Over my 80 years I've seen incredible change. Technology can be a force for conservation.
It is hard for me to believe that I will have lived on planet Earth for 80 years as of this Thursday. I was born on April 3, 1934 and the world has changed in almost all ways possible.
I write this article from a laptop computer while flying in an airplane to Nebraska, where I visit every year to see the migration of the majestic Sandhill cranes. My assistant is holding her cell phone and iPad. I Skyped with my son and grandchildren in Tanzania before breakfast, and sent emails to China, Australia and Nepal. All around me the world is tweeting, texting and using Facebook like crazy. It's all about technology today.
Taken for granted now, such technology would have been considered science fiction when I was young. Televisions and computers hadn't been invented. I still remember my first trip to Africa from my native England when I was only 23 years old; traveling for weeks in a boat that had no phones, let alone email.
When I first started studying the chimpanzees of Tanzania's Gombe National Park, communication from Africa meant sending letters in the mail and waiting weeks for a response. There were telegrams but they were very expensive. Now I can be connected in seconds with people in some of the world's remotest places.
While I analyzed my early field work by hand with the help of a slide rule, today conservationists use sophisticated computer software to determine things like the DNA profiles of wild chimpanzees. My organization, the Jane Goodall Institute, partners with innovative groups such as Google Earth, Esri, and others to use technological tools to map and monitor changes to chimpanzee habitat in real time. We are also employing local villagers to use Android tablets to record illegal activities in the forests where chimpanzees live. Advances like these are capable thanks to the explosive development of the human intellect — one of the characteristics that separates us from the chimpanzees.
Why is someone who turns 80 years old going on-and-on about technology? Because I believe strongly that it can — and must — be used as a force for advancing the work of environmental conservation.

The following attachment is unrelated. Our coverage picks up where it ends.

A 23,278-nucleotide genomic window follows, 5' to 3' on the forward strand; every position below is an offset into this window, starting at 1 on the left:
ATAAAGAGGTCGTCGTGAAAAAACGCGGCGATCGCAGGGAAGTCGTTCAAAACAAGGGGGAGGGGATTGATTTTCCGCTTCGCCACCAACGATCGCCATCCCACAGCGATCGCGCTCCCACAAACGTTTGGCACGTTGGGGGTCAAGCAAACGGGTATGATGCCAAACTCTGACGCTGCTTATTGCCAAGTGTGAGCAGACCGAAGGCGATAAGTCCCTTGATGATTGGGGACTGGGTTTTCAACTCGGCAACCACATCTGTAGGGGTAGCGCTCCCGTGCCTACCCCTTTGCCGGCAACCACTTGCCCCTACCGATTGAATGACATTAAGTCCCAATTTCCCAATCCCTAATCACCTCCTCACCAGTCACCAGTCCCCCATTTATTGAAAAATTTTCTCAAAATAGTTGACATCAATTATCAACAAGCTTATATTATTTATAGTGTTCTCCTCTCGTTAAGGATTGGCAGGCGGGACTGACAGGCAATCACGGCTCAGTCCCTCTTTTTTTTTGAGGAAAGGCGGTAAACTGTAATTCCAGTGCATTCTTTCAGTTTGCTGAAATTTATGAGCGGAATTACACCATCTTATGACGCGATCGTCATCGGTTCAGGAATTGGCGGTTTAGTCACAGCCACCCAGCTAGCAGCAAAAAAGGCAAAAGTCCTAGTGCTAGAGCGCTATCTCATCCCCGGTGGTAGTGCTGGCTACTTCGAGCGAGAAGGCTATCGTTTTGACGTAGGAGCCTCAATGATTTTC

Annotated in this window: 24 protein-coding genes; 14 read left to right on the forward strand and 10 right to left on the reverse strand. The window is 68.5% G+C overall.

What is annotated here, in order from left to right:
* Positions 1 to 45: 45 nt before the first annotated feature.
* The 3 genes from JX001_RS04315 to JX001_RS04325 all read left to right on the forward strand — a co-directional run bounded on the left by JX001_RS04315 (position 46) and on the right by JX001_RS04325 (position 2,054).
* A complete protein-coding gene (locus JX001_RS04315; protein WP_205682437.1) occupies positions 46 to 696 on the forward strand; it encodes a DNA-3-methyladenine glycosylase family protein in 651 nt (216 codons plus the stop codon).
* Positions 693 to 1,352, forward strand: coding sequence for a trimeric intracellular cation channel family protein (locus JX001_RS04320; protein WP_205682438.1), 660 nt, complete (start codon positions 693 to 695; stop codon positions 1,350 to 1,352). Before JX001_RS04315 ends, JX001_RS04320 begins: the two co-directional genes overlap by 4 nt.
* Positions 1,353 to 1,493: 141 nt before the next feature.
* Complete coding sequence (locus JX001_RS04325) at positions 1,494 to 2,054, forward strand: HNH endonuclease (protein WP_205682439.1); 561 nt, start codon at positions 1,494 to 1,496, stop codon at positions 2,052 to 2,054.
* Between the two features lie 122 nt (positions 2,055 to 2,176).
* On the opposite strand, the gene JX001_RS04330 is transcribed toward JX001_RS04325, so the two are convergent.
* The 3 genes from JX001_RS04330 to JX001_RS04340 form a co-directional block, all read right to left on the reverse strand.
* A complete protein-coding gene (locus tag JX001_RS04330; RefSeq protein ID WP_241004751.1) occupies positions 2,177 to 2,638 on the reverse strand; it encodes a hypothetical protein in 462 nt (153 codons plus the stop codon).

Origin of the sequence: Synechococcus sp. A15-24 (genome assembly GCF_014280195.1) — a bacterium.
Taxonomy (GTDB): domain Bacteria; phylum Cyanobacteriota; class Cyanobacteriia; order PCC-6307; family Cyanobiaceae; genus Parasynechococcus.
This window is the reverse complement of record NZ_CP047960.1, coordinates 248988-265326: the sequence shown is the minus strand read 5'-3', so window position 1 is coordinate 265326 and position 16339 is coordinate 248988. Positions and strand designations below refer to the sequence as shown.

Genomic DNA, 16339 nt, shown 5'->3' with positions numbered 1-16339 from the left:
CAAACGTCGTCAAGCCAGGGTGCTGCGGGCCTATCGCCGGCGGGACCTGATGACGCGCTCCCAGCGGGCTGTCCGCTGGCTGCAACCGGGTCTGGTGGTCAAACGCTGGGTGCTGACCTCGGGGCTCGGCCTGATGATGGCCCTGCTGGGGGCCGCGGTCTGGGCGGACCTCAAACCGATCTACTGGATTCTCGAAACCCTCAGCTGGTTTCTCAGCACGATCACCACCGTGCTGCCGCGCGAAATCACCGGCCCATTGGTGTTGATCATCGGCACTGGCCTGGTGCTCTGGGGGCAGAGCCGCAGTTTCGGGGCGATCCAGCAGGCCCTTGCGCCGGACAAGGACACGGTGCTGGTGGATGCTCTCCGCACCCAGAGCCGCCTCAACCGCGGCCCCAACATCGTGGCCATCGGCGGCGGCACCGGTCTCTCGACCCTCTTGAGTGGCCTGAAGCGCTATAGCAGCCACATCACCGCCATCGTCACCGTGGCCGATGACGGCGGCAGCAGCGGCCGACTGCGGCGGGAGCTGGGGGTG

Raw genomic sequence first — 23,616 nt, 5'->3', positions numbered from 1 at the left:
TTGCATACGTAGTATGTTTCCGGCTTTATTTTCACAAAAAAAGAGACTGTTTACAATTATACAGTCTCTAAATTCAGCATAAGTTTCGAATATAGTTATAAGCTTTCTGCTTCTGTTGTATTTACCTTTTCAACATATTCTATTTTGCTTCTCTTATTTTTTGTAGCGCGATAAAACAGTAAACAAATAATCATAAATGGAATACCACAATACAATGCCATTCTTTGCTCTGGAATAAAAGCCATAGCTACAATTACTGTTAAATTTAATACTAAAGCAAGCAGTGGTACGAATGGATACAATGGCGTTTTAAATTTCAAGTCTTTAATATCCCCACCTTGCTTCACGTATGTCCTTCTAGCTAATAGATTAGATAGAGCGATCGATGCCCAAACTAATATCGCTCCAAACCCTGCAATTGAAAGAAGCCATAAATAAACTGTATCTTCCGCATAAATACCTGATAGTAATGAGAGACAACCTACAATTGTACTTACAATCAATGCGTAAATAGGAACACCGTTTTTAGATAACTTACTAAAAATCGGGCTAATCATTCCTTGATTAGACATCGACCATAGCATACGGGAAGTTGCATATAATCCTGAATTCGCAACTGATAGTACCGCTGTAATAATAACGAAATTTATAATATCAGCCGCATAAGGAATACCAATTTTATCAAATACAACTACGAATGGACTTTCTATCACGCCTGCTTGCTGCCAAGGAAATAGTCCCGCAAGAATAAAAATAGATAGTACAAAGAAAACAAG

I am often asked: "When will you retire?" The answer is I shall continue to carry my message as long as I am physically able to raise my voice in support of planet Earth. I still travel around the world some 300-days-per-year to raise awareness about the threats to our children's future. I hope the fight to try to make this a better world for all — people and animals — will continue after I am long gone. But I need your help now and I'm increasingly inspired by the role technology — and especially young people's mastery of it — can play to extend our voices and ideas in support of environmental stewardship.
From rural villages in Africa to megacities in Asia and everywhere in between, the damage that humans have inflicted on the natural world is apparent. We are seeing the sixth great extinction of animal species, chimpanzees are endangered, and many people are suffering the effects of pollution and climate change, which a new United Nations study this week says impacts every corner of the globe and threatens our future. The list goes on and on.
Why is it that the most intellectual creature to have walked the Earth — humans capable of amazing advances — are also destroying our only home? So many people, thinking of the mess we are in today, feel helpless and hopeless, so they do nothing. You can't blame them.
Technology alone will not solve every problem, but it is part of the solution. Let's use technology as a way to amplify our voices in support of the environment. Let's turn to Facebook, Twitter and the myriad other ways to connect and strategize with likeminded individuals about how to make this world better. Let's use technology to extend the reach of our personal influence in support of the planet we love.
You cannot get through a single day without having an impact on the world around you — for better or for worse. What you do makes a difference. Technology can help us all make a positive difference.
Jane Goodall, Ph.D., DBE, is the founder of the Jane Goodall Institute and a U.N. Messenger of Peace.